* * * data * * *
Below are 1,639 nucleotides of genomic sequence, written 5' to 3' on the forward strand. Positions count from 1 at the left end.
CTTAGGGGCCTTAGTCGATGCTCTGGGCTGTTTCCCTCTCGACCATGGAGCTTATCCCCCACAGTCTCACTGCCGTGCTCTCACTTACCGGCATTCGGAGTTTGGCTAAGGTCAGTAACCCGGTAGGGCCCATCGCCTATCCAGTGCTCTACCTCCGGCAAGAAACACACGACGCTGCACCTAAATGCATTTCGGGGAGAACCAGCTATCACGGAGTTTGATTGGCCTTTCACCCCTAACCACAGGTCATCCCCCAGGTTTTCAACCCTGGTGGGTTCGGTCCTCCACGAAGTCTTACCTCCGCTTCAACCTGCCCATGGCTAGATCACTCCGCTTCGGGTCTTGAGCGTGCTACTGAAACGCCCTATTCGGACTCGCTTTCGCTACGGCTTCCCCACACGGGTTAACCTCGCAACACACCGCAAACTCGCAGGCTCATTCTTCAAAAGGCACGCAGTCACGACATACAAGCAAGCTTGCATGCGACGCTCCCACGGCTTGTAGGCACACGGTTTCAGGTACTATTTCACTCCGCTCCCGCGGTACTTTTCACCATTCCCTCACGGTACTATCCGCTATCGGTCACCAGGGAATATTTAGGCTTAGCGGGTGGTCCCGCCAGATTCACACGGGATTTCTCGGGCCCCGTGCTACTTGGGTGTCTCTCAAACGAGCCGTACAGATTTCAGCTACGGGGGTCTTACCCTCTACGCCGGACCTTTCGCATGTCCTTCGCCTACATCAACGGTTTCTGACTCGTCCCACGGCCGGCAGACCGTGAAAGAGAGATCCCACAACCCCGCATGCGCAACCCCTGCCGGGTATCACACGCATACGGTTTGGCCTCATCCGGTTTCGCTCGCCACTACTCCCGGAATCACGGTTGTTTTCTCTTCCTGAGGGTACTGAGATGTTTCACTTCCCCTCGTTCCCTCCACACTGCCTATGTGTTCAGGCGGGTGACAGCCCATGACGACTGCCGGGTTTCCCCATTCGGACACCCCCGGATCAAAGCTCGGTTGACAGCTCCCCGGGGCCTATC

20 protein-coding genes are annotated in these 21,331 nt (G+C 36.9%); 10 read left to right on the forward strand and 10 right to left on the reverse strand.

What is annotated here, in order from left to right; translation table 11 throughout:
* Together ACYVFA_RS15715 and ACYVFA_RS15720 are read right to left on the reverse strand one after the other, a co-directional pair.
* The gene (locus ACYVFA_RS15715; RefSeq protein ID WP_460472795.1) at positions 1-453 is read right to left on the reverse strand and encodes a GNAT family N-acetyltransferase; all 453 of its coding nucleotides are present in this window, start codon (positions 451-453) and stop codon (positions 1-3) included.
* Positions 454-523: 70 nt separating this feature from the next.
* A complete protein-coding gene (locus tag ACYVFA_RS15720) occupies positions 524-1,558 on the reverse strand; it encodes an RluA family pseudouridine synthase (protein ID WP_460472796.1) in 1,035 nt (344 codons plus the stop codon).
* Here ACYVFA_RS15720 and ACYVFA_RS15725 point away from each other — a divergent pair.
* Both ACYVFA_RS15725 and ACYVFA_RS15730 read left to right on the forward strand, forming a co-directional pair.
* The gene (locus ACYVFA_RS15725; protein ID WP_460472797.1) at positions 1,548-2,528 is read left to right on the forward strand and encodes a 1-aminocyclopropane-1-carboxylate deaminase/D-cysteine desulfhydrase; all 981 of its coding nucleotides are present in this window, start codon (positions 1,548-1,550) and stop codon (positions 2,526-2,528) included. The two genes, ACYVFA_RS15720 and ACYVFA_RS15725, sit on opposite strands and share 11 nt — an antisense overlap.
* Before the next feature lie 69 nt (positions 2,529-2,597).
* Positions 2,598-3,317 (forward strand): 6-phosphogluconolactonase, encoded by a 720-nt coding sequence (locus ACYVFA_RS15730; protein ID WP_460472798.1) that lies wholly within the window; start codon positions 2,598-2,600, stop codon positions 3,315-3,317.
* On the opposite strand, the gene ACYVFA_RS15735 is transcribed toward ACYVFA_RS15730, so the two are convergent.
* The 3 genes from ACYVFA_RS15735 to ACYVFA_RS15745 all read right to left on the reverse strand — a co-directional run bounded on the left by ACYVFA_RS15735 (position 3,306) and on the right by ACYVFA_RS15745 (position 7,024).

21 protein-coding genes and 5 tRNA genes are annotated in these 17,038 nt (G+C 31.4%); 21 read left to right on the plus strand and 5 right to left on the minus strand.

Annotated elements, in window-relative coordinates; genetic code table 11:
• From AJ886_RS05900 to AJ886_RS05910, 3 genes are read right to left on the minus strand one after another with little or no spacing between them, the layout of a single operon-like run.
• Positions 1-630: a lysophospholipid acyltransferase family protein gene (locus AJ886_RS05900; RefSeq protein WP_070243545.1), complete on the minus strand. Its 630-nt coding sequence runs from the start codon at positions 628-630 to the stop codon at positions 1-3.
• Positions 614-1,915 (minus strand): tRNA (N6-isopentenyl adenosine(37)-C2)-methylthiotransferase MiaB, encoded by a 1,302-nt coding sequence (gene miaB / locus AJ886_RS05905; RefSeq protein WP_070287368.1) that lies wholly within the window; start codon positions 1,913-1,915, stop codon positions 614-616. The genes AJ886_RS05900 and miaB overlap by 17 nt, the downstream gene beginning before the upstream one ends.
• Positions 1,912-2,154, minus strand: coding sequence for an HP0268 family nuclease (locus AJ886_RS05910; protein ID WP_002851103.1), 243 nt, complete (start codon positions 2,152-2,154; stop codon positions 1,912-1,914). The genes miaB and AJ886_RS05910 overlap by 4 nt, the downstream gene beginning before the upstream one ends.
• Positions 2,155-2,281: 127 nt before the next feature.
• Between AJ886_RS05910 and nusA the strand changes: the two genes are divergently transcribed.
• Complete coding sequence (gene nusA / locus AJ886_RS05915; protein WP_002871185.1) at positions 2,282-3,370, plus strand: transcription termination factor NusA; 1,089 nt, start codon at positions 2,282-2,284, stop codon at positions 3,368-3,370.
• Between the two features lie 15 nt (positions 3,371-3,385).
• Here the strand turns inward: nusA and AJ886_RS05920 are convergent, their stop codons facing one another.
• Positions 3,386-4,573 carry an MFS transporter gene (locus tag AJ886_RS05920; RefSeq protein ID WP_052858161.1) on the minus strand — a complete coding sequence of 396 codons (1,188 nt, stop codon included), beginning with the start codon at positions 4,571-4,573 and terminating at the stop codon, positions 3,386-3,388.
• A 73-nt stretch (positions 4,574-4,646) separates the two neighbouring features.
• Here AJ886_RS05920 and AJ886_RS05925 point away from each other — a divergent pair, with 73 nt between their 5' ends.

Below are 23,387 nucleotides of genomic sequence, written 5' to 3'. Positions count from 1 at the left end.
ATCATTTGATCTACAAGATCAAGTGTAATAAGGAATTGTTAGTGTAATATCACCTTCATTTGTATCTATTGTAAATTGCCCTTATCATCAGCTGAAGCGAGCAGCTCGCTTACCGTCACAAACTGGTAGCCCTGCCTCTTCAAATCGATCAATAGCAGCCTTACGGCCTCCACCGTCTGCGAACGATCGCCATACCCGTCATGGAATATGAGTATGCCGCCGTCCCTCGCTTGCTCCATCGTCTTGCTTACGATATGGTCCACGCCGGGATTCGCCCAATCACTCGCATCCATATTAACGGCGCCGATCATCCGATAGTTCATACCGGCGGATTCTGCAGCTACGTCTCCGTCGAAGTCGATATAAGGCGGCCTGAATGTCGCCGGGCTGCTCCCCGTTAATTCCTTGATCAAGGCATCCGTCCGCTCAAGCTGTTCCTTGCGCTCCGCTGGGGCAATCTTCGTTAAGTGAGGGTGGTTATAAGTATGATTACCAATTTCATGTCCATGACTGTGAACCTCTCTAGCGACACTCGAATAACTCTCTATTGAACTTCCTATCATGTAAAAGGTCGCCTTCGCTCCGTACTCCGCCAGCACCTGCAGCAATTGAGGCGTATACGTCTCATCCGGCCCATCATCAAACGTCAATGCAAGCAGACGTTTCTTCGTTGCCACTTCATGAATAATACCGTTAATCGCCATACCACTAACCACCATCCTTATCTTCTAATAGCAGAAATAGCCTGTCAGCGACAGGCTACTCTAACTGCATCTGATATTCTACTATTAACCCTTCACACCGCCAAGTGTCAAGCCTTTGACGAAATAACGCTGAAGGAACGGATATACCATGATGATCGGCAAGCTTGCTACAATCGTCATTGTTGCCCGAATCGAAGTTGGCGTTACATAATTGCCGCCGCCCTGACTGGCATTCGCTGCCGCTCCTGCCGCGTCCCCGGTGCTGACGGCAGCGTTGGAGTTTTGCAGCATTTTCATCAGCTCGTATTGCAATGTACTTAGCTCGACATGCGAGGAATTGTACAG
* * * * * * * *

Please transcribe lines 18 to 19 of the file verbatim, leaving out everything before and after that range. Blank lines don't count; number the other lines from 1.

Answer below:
• From AJ886_RS05900 to AJ886_RS05910, 3 genes are read right to left on the minus strand one after another with little or no spacing between them, the layout of a single operon-like run.
• Positions 1-630: a lysophospholipid acyltransferase family protein gene (locus AJ886_RS05900; RefSeq protein WP_070243545.1), complete on the minus strand. Its 630-nt coding sequence runs from the start codon at positions 628-630 to the stop codon at positions 1-3.